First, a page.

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Old March 5th, 2006, 03:48 PM   #11
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Depth of Field

Hi Bruce,

A shallow depth of field can be easily accomplished by operating the lens at or near it's most open iris setting, ie: between f1.4 and f4.0. If the iris needs to be more closed than that to prevent over-exposure, then it's time to use a Neutral Density (ND) filter. The GY-HD100U has two ND filters built-in - a 1/4 and a 1/16. If, after trying these two settings, your iris is still not in the f1.4 to f4.0 range, then you will either need to reduce the light on the scene, or use a front-of-lens mounted ND filter. You also then use the front ND filter in combination with the built-in ND filters to achieve even greater ND.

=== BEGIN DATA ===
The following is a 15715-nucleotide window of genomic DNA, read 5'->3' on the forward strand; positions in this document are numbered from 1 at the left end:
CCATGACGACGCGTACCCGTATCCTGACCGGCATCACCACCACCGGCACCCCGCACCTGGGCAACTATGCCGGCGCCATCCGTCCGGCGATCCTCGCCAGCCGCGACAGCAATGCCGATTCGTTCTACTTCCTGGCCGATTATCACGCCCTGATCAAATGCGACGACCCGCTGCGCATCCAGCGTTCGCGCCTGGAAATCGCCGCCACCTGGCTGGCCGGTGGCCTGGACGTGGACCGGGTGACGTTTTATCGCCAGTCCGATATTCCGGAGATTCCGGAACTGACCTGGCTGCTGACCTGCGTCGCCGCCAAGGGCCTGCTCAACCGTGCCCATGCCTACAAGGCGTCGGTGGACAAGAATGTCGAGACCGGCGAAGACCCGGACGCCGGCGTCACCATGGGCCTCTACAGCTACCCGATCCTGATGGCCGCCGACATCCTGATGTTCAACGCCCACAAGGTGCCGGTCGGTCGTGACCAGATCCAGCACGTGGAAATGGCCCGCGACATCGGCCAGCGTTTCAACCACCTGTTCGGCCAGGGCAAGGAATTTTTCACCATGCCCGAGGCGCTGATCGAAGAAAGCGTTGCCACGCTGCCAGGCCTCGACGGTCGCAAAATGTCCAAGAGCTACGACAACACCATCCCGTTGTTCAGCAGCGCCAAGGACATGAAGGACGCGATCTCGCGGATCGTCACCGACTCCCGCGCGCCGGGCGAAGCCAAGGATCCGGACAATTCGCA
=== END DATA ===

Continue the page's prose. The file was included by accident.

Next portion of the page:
Regards, Carl
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Old March 5th, 2006, 06:11 PM   #12
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Quote:
Originally Posted by Greg Corke
Are you another Bruce Meyers from The Maldives? I'm sure I read in another post somewhere that there was a Bruce Meyers from the Maldives who could not shoot any footage as he was in a wheelchair. I am a tad curious/confused.
funny, i was thinking the EXACT same thing, anyhoot, Bruce, why dont you share the footage from the other cameras so we can see exactly what you mean, i'm curious, especially after the "filmic" comment of the JVC, i'd just love to see the comparison that you have to get a better understanding